The worst outcome could be a case that might produce a committee of inspection as a remedy or recommendation. I do not know whether the courts have the right to do that because it has to do with the separation of powers. The worst of all worlds would be that we have the IBRC in and not get the committee of inspection, and the case would be withdrawn. A degree of caution is required. I know what Deputy MacSharry is trying to achieve and I agree with him. However, the basis of withdrawing the case is important and it would have to be that a committee of inspection was set up.
The terms of reference have been suggested by the plaintiff to me, which I assume are those he sent back to the Office of the Chief State Solicitor or the Department of Finance. We can rest assured that no case will be withdrawn until the committee of inspection is established.
Mr. Seamus McCarthy:
I have not been approached and no one has discussed with me participation in a committee of inspection. I would have to be very careful and put down a marker that it may not be appropriate for me to be involved because it could compromise independence and it might leave me, as Comptroller and Auditor General, in a position of not being able to report on a matter. I have to protect that first. Certainly we will look at whatever proposal is made.
It does not surprise me that the Comptroller and Auditor General has not heard about it because it is relatively hot off the press and it is probably in the legal domain at present. Irrespective of the plaintiff's case, I raised the matter in the Dáil yesterday and asked the Taoiseach about it but he could not answer the question. He told me that he would come back to me in writing on the current status. We made a recommendation in January. Is the Department embracing this? Is it setting up a committee of inspection? Clearly, it has done something because it seems to have made contact with the plaintiff in the case to ask whether there is a basis on which he would withdraw. I understand he indicated quite clearly that he would defer to this committee. I do not think the Department was offering a committee of inspection but, equally, I do not think this man will take back his case unless there is such a committee. It is what is needed and I agree with the Deputy Catherine Murphy 100%.
I take the point made by the Comptroller and Auditor General absolutely in terms of his office not being the right body. However, the important thing is to have a committee of inspection and a representative from this committee, as an independent voice, would be good to have on that. As an accountant, the Chairman knows that committees of investigation are pretty prescriptive about who sits on them in normal liquidation situations. I will send this stuff around and I recommend that we make contact with the Department of Finance or the Office of the Chief State Solicitor or both, whichever the secretariat feels is appropriate to ask how can we assist with this.
The next item on the agenda is statements of accounts received since our previous meeting. Only one account has been received in the past week, which is that of IDA Ireland and to which a clear audit opinion attaches. We will note it and move on.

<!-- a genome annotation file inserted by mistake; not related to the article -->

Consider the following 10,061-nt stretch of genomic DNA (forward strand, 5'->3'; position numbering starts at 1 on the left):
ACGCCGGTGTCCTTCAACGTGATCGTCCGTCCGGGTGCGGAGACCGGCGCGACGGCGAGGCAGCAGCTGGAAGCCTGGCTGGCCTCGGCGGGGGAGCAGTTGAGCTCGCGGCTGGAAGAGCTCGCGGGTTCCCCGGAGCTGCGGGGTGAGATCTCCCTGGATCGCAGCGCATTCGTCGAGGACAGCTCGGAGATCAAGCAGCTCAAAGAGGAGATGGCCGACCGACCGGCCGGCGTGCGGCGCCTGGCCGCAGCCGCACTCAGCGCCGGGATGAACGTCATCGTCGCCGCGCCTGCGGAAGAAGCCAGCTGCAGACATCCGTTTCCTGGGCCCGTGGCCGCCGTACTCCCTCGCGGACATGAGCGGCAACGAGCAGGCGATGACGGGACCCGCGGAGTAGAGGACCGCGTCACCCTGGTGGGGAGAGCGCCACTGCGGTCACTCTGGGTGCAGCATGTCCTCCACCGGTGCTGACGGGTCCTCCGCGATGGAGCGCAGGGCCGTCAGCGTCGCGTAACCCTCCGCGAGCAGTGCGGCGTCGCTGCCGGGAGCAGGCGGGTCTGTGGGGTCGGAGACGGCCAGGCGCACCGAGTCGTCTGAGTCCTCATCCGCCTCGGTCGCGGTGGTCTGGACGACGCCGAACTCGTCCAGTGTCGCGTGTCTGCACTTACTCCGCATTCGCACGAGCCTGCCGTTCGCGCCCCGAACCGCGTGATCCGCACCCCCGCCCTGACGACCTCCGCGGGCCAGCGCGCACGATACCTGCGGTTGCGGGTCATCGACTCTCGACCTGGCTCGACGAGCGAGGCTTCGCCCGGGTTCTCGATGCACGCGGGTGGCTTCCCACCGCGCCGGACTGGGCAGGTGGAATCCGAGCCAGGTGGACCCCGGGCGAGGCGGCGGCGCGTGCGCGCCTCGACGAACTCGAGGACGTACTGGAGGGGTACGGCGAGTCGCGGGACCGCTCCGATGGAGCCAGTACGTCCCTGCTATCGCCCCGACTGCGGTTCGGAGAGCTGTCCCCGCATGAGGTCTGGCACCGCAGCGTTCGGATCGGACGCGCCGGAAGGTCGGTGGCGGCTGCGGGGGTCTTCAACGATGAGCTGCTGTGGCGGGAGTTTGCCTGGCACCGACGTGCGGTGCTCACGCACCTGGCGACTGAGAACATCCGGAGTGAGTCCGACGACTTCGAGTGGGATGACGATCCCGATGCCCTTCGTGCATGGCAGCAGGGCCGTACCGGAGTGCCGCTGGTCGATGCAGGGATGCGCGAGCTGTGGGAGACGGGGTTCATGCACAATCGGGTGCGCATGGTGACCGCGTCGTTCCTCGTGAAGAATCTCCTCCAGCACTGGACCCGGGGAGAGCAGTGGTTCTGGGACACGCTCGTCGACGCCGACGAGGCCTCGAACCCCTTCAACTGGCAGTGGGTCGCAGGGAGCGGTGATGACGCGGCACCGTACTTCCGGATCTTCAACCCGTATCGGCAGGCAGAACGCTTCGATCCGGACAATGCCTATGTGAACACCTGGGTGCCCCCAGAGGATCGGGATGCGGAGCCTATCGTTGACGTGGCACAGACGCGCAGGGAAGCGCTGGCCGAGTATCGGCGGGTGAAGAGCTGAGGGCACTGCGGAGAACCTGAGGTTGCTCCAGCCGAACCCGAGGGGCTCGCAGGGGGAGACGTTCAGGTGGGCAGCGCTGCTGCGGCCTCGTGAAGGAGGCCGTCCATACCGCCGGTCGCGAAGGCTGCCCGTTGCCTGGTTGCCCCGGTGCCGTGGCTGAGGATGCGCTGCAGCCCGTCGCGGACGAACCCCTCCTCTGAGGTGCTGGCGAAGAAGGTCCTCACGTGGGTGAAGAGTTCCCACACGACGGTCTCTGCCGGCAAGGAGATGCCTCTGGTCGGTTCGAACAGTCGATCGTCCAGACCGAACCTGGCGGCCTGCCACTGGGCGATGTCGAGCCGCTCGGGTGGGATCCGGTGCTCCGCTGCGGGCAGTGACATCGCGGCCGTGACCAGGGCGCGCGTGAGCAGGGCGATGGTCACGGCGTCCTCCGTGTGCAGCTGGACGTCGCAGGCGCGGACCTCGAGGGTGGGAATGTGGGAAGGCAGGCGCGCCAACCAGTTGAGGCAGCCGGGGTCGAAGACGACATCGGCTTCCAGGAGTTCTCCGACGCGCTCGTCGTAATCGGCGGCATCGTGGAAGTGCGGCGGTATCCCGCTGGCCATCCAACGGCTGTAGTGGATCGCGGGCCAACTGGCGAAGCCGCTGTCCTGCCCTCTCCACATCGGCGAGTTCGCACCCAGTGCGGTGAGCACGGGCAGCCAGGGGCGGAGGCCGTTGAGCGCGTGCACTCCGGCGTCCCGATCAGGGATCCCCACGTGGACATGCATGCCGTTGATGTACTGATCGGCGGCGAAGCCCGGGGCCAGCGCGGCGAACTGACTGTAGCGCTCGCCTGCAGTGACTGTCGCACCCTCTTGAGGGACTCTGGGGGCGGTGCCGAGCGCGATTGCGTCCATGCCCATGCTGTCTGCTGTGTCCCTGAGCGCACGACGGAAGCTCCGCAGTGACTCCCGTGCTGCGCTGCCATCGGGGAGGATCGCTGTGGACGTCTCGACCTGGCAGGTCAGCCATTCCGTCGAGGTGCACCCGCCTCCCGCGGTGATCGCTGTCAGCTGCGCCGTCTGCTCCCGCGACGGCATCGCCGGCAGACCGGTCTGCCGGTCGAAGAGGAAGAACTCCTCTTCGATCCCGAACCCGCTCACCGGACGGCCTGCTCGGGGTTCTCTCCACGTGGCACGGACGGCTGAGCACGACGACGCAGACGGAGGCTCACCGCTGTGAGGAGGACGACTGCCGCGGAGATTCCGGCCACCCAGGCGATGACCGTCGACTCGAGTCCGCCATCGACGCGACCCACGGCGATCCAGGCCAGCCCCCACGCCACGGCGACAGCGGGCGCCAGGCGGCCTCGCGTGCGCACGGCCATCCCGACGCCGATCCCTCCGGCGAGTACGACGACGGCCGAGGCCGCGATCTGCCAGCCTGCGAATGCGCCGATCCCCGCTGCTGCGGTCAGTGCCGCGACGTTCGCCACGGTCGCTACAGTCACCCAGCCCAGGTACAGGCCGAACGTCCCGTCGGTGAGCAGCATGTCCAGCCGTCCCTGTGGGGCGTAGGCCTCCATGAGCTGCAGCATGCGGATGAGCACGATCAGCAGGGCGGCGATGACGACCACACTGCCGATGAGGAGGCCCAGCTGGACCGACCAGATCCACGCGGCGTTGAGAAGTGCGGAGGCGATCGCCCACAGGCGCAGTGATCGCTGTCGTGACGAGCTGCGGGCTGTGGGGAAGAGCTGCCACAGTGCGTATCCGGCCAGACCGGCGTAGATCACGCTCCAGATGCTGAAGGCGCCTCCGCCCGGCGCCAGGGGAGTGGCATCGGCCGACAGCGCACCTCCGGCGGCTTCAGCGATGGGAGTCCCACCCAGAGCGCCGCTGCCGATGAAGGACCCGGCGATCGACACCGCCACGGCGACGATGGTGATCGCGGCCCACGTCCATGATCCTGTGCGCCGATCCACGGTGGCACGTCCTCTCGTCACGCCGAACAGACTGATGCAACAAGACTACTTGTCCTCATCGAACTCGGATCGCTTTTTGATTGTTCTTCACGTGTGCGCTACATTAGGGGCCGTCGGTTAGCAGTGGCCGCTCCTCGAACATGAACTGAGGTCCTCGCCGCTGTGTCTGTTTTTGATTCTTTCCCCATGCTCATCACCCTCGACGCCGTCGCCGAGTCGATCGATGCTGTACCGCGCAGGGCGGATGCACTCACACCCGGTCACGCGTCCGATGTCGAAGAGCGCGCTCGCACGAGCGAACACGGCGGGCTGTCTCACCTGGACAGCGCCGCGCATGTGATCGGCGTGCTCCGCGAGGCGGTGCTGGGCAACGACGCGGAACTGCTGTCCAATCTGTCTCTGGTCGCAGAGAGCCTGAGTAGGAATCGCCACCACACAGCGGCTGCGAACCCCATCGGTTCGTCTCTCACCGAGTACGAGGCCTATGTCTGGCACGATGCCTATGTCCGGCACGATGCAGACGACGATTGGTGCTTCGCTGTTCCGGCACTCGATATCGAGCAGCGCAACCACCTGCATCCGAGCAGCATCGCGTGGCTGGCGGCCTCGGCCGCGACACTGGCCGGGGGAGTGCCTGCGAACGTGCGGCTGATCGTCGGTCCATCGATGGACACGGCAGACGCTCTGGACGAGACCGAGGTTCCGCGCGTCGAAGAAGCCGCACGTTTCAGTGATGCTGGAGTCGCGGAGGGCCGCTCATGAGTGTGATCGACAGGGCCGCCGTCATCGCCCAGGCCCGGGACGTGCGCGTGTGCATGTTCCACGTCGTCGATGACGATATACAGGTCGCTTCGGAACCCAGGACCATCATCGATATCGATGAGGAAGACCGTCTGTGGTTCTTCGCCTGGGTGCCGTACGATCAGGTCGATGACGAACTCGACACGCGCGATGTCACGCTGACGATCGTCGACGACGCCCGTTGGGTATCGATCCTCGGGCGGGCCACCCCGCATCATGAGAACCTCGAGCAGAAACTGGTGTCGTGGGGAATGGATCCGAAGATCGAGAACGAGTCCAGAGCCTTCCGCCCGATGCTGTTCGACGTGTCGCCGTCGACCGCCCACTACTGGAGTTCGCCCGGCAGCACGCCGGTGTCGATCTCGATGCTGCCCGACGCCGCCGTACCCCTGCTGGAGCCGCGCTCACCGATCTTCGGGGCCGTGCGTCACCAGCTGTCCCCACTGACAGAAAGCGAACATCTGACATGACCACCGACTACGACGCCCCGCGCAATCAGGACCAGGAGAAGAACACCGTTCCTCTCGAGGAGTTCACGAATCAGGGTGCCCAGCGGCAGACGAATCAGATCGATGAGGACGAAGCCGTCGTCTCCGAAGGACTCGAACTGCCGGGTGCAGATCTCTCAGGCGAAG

The next item is our work programme.
We will send a letter to IDA Ireland seeking an update on where the issue relating to ConnectIreland stands.
Today we are dealing with the Tax Appeals Commission and the Revenue Commissioners. The appropriation accounts for the Vote of the Department of Health, the HSE's financial statements for 2017, which were recently issued, and matters relating to consultants' pay, are on the agenda for next Thursday's meeting. The following week, on 12 July, we have the National Treasury Management Agency before us.
I want to make two comments on the work programme. I want to put the HSE on notice that we want it to deal with the following matters next week and I want to get this information to it. One is consultants' pay, which we already have on our schedule. This arose at our meeting earlier in the year. We are all aware of the situation whereby the HSE has private investigators following certain consultants. I asked a parliamentary question on what robust measures were in place to ensure that consultants comply with their contractual obligations. The reply I received from the Minister by written answer on 14 February stated it is the responsibility of management to make sure the contracts are being enforced, and that he had asked the HSE to ensure robust measures are in place in 2018. For next week, we want to know what measures have been put in place by the management of each hospital whose job it is, according to the Minister, to ensure that consultants comply with the contract. We want to know the hospitals where the private detectives were brought in. I do not know why they needed to be brought in if the hospital managers were doing their job. We want details of this. We also want the HSE to explain whether measures are in place anywhere to ensure that consultants comply with the contract. The parliamentary question to which I received a reply on 14 February can be referred to the HSE in order that it will be aware of the topic.